Hard drive change question

I have a 120G hard drive that I want to upgrade to 300G. The problem is not so much that I’m running out of room, is that I don’t like the partitions. Sony put a 15G partition for C: and the rest on D:. I have all my documents, games, pictures on D, but C keeps filling up (< 200MB now).

If I buy a new hard drive and make it into two partitions (50G for C, 250G for D), is there a way I can transfer the files EXACTLY as it looks now? Without re-installing MS Office, Photoshop, my games, or anything like that?

As in, I boot up the computer with the new hard drive, and everything works exactly as it did before (albeit with larger drive space)?

Buy Norton Ghost.
If you have a spare drive, this will be easiet.
Image drive C to the spare drive
Image drive D to the spare drive.
Put the new drive in and set up the partions, then put the images onto the new drive the way you want them.
You can do this without the spare drive, but you’ll have to figure out how to change the drive letters when your done (since C and D are already taken, the new drive will go in as something else.

Or you can install the new drive and keep the old one, move everything on the D partition to the new drive. Then remove the D partition from drive 0, expand the C partition to the full size of the drive.

I haven’t used Ghost, but I can recommend Partition Magic (formerly PowerQuest, now Norton). It will do all this, no problem.

I’ll second that idea IF
1)There’s only data on drive D. If drive D has programs installed on it, that’ll make the process harder and more time consuming
and 2)Assuming it works for what the OP wants to do.

It can be done, and before you run out and buy Ghost (which I despise) consider using the 15 day trial download of Acronis True image.

Install second drive

Create partitions with partition magic or similar app

Image C: to first partition of new drive, acronis has a fairly simple method for this.

Swap plugs to make sure new C: is on primary master IDE slot set jumper to master.

Plug old C/D into secondary IDE, jumper to slave. This should prevent your computer from trying to boot to the old C: before the new drive.


Image old D: (probably reassigned to F: or something) to new D: partition

If need be use drive management under control panel — system administration to reassign second partition to D:

The computer should not care about the size of the partitions as long as the data in them is bit for bit identical.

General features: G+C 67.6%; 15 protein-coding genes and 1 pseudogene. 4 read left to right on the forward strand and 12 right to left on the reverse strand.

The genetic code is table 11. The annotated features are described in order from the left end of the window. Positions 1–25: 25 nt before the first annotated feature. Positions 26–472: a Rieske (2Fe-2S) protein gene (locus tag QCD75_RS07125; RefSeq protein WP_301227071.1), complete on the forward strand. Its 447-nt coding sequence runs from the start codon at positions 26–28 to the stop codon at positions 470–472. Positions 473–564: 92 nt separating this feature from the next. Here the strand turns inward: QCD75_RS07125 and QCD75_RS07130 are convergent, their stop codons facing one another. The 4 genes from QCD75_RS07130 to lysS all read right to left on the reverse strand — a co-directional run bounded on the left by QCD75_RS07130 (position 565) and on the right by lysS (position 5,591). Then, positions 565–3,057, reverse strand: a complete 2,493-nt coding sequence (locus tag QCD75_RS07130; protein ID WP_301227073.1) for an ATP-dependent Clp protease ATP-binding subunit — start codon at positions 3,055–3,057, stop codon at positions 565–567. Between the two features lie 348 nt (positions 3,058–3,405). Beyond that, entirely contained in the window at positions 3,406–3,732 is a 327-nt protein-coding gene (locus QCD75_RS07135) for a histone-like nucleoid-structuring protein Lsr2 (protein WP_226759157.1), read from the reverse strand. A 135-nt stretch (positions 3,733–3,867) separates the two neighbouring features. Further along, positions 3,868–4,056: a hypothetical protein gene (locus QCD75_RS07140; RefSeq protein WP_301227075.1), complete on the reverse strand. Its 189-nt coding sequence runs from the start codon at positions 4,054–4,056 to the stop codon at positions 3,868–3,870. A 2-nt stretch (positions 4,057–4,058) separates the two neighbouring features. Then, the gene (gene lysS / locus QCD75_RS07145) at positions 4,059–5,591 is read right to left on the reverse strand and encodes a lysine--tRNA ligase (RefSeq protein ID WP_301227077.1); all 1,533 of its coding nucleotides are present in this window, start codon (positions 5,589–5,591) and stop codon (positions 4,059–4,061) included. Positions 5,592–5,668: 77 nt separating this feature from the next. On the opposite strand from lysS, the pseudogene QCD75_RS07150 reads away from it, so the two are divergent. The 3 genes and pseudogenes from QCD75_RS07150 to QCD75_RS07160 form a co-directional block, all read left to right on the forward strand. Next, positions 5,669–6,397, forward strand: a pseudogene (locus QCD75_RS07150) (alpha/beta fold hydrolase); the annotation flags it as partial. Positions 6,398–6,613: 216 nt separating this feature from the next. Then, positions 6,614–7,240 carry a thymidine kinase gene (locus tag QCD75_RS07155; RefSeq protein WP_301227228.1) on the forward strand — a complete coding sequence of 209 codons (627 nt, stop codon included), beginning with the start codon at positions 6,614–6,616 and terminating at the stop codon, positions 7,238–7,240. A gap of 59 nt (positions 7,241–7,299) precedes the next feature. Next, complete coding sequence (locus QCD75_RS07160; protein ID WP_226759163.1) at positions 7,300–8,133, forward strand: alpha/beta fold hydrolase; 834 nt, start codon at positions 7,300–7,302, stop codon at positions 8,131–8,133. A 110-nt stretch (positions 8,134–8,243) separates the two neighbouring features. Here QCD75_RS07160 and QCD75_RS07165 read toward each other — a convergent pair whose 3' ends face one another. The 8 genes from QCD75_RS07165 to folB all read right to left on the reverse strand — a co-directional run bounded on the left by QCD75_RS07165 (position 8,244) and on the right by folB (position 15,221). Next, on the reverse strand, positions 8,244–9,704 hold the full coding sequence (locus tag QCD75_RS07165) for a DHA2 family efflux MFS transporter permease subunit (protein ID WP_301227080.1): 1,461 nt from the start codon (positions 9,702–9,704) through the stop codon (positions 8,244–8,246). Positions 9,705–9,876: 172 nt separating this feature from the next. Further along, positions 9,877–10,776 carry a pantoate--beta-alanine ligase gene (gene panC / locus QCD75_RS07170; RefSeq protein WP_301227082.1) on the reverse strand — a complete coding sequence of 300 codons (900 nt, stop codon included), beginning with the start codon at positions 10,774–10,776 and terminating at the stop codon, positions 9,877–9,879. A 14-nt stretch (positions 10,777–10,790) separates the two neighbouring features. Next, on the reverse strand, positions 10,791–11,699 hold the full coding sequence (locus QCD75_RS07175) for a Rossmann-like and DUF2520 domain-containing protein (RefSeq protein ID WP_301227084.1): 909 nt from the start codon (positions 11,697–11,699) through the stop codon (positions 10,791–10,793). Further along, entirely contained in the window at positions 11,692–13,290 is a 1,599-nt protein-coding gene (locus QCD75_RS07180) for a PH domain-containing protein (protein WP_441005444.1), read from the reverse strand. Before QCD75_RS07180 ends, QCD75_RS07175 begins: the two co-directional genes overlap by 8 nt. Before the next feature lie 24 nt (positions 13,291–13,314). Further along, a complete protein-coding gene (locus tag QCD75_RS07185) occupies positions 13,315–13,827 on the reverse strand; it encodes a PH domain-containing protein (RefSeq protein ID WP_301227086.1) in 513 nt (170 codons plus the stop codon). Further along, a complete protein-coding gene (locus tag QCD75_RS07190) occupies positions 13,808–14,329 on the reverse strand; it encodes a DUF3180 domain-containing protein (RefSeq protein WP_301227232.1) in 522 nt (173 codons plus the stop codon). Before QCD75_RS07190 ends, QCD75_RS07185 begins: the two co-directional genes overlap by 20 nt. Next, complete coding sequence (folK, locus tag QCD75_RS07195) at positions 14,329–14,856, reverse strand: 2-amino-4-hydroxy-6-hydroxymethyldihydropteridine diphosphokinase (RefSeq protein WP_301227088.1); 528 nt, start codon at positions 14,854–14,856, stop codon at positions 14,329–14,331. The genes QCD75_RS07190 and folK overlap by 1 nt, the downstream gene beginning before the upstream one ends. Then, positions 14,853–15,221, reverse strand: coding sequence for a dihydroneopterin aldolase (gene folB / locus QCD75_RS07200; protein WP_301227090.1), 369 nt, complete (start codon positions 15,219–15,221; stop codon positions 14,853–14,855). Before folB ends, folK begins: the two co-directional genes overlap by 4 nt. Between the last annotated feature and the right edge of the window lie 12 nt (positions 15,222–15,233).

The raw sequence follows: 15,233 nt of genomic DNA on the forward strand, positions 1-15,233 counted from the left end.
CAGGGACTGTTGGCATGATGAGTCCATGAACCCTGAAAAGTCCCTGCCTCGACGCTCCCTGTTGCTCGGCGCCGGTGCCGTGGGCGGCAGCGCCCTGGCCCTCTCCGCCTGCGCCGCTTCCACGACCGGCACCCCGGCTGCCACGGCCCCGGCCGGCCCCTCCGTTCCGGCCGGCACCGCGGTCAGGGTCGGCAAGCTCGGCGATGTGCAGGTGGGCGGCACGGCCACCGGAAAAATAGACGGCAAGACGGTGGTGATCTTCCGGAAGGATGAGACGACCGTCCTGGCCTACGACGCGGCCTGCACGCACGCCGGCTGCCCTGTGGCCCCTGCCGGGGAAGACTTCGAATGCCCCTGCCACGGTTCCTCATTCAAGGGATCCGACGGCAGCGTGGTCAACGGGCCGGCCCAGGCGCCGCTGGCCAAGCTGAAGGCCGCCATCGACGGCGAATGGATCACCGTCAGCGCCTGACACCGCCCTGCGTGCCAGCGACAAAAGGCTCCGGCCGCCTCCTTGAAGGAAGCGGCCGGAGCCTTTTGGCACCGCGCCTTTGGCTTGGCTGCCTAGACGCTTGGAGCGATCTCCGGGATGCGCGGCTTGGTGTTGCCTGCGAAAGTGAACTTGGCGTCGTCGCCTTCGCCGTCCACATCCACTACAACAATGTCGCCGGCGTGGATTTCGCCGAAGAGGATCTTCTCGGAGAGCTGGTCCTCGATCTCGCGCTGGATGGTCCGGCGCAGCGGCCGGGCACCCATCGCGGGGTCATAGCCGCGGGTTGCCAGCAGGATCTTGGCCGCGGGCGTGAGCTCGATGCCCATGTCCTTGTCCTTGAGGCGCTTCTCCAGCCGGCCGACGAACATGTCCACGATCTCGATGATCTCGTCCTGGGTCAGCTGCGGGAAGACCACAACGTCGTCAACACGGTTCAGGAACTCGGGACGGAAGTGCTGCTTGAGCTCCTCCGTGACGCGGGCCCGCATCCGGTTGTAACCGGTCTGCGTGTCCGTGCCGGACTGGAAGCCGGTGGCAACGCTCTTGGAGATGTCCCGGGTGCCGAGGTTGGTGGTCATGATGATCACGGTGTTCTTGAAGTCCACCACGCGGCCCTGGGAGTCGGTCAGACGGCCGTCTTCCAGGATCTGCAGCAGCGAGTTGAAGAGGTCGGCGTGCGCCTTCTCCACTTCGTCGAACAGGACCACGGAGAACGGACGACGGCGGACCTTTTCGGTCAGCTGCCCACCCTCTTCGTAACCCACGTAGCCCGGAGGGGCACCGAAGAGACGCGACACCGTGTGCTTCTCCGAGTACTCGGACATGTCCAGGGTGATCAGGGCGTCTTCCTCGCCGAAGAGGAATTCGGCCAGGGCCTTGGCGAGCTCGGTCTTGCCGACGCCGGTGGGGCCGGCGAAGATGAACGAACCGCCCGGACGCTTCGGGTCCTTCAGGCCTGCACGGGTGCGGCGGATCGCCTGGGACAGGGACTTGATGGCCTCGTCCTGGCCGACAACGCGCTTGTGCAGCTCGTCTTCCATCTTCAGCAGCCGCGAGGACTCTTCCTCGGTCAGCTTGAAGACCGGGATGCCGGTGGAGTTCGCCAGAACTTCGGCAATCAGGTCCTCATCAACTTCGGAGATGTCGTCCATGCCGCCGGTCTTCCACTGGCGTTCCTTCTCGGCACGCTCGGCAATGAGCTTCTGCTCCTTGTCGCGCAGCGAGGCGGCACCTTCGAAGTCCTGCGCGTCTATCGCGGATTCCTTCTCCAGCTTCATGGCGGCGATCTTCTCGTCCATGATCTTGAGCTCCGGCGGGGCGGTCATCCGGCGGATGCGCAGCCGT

If apps are on second drive plan on it balking and bitching, many of their installers will have specified D:.

Partition Magic has a drive-letter reassignment program that can fix that.

But if you do as I suggested, and have the program clone the D partition onto the new drive, not copy it, then the new drive will become D once the old drive is repartitioned as a single logical partition.

I should have mentioned, in response to the OP’s statement that “The problem is not so much that I’m running out of room, is that I don’t like the partitions,” that Partition Magic (and other similar apps) will let you resize partitions relatively quickly and easily. So if you really don’t need more room, forget the new drive and just resize the existing partitions.

I can’t quite imagine 120 GB being enough, though. I have two 120GB drives and one 300 GB disk in my main machine and am planning on expanding at least two of them to 500 GB fairly soon because I keep getting and creating new data.

I use Partion Magic and Drive Image. I don’t know how good or bad the new product is. Just be sure you have a working backup before you start messing with the partitions. Try connecting the new drive as a second drive. Open Computer Mangement, and use the Disk Management to format the new drive and Assign it a Drive letter. Copy all the files from D: to the new drive. Using the Disk Management change Drive D; to a letter not used like Z:. After that is done Change the new drives letter to D:. Shut down the computer. Start the computer again, and the new drive should contain all the data of D: and now be D:. Now you can use the Partition majic to enlarge the original boot partition of C:

The alternative is to Use a program to copy C: and D: to the new drive and resize the partitions on the new drive during the transfer. Disconect the original drive and use the new one. Upon the new drive being verified that all is well. You can reformat the old drive, which was never in danger of losing it’s data. This is the safer way to go.

As Harmonious Discord indicates, safety first.

You might consider buying two drives: one for C: and one for D:.